Sisters in Crisis is divided into three parts. The first, “Post-Vatican II Sisters: Ready for Renewal or Revolution?”, portrays the state of religious life at the close of Vatican II. The second, “How Did All of This Happen”, explores the progressive indoctrination of women religious, the rise to dominance of those in rebellion against the Church, the first efforts of the Vatican to redirect this process through the spectacularly unsuccessful Quinn Commission in the 1980s, and the ultimate ideological transformation of mainstream religious leadership organizations. The third, “Where Do Sisters Go from Here?”, explores the triple crisis of contemporary female religious life in America (vocations, finances and the elderly), the apostolic visitation, and the doctrinal assessment of the LCWR—the text of which is included in an appendix...

...A juxtaposition of passages from earlier and later portions of the book will serve to illustrate the importance of the theme. First, religious life at the time of the Council:

…change was resisted by most women’s orders, which continued to follow practices needing reform. For example, in many orders, even in the early 1960s, sisters were required monthly to ask their superiors for permission to perform routine tasks such as bathing, obtaining toothpaste and soap, doing assigned work, and even praying. Some sisters needed permission for normal adult activities such as using the telephone, even when doing so was an implicit part of their job. Behind this practice of requesting permission was an interpretation of the vow of obedience in which everyday activities didn’t have merit unless they were done as acts of obedience. Thus, all actions, even daily routines that every adult must perform, came under the authority of the superior. (p. 30)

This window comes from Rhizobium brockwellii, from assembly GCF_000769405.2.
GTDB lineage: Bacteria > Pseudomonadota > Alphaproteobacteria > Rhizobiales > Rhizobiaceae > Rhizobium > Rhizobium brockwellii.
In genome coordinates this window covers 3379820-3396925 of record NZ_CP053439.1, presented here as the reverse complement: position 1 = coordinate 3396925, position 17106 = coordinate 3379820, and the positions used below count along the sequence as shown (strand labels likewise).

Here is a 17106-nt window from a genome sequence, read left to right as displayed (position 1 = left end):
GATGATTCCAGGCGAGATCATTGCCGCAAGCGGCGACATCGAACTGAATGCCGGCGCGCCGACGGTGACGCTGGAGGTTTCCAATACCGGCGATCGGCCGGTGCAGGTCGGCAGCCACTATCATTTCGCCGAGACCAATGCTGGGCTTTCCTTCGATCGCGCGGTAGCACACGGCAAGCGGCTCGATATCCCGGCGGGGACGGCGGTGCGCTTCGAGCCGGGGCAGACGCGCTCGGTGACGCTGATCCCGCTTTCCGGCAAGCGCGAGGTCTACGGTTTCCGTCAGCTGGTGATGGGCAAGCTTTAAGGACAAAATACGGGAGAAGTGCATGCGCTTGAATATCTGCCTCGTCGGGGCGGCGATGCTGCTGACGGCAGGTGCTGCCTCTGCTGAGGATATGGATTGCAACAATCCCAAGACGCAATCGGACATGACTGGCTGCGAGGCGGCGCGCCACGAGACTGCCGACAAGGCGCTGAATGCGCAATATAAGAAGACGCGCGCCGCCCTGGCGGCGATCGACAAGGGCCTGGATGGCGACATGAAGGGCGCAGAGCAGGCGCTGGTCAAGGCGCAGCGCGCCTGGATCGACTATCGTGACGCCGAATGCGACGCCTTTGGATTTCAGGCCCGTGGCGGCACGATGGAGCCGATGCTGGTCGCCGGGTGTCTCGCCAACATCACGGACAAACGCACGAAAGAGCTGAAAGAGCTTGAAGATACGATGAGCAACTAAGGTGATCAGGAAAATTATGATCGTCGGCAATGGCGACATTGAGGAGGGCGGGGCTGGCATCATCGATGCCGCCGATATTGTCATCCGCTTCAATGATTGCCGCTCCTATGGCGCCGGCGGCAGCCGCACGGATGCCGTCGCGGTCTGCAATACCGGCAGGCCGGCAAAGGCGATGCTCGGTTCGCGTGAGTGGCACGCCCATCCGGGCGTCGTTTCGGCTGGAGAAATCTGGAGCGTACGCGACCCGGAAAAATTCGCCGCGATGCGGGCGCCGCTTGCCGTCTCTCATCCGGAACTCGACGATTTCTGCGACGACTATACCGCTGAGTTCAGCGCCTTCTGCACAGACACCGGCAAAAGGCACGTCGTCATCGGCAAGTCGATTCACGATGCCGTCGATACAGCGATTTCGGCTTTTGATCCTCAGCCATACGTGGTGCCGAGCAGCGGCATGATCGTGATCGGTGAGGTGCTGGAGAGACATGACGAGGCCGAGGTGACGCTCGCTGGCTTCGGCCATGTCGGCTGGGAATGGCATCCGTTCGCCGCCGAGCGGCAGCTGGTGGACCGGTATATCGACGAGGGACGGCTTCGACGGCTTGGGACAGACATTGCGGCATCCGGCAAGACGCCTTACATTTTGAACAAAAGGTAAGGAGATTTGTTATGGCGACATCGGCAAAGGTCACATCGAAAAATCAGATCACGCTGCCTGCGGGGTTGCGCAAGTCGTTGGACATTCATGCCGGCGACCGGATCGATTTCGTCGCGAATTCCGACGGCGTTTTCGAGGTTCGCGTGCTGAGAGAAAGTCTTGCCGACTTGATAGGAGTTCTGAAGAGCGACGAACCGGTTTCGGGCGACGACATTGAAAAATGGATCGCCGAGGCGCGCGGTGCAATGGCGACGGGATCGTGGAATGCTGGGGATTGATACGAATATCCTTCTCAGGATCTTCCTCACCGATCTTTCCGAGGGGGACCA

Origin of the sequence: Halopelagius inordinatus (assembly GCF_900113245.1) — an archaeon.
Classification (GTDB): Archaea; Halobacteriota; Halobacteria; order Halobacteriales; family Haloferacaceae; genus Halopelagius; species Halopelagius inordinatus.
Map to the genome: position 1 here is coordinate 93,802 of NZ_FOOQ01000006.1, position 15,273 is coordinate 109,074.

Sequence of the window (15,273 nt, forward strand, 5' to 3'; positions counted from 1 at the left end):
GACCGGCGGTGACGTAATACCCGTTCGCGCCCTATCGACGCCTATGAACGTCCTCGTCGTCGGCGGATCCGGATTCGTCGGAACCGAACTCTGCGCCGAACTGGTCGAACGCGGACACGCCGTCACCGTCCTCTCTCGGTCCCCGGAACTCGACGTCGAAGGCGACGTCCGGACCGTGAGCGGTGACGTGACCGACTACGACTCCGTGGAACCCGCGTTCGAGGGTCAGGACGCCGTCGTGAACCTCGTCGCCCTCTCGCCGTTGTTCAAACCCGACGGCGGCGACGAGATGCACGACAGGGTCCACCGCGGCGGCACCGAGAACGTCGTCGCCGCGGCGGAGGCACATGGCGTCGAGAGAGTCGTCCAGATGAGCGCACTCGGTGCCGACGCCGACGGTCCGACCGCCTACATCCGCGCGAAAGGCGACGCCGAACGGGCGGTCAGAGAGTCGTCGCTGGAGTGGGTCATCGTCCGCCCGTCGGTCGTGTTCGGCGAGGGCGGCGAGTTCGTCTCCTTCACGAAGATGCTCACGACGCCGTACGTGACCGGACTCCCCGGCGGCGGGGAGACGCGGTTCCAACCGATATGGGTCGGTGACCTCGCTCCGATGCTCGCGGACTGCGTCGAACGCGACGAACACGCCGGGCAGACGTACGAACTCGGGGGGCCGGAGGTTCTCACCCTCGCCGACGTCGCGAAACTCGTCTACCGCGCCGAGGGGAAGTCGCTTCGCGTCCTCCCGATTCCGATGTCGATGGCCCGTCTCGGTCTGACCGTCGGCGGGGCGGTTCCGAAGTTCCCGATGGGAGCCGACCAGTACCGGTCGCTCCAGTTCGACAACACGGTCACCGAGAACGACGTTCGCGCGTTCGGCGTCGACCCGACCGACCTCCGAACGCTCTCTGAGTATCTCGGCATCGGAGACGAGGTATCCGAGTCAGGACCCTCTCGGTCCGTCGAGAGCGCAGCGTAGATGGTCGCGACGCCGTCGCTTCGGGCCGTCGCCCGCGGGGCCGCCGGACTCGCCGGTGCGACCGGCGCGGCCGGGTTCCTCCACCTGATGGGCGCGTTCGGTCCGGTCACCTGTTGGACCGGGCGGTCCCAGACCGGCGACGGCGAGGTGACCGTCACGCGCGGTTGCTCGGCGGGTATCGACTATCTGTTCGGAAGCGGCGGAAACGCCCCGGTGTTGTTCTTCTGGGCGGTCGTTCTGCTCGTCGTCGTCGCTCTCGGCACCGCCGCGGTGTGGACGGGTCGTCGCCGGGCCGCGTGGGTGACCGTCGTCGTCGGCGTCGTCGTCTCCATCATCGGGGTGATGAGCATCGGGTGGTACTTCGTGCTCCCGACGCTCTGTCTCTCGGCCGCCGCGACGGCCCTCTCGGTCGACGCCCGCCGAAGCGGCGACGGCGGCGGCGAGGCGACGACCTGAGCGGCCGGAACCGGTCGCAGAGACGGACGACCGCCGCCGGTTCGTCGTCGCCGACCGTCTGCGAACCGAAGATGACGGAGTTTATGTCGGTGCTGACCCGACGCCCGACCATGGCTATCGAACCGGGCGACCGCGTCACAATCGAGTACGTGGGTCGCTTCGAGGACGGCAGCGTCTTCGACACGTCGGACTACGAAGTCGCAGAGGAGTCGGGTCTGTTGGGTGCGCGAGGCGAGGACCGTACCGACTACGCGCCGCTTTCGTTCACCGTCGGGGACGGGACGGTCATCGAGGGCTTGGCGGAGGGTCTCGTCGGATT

After this, some religious communities eventually began the long process of renewal called for by the Council and by subsequent popes. Carey identifies these groups as following a “traditional” model.

But a great many institutes flew off on an immense tangent of feminism and Modernism. Sadly, this won them the praise of the world while putting them at odds with the Catholic Faith and causing their numbers to plummet as dramatically as has ever been seen in history. Carey, who deliberately avoids unattractive labels, calls these groups “change-oriented”. Thus:

…the institutes of women religious that carried experimentation and renewal to extremes that were neither intended nor authorized by the Second Vatican Council are in decline. Statistics show that these change-oriented institutes have lost a greater percentage of their membership than the traditional institutes, for their average age is in the seventies. In these institutes, the lifestyle of the sisters evolved to a point at which it became impossible to distinguish sisters from their lay professional counterparts…. A myriad of problems have arisen in aging orders, including retirement funding, building maintenance, and even decisions about continuing the existence of the institute. Still, as these problems escalated in the twenty-first century, many leaders of women religious continued to be more willing to accept the inevitable demise of their institutes than to admit that they had made mistakes. (p. 325)

In between these two snapshots, an overworked and under-appreciated workforce of women religious lost nearly 75% of their numbers overall, including a whopping 96% of sisters who taught in schools. The path through this sweeping destruction was marked by countless horror stories, deliberate indoctrination in modern ideologies, a crushing loss of faith, and direct defiance of ecclesiastical authority.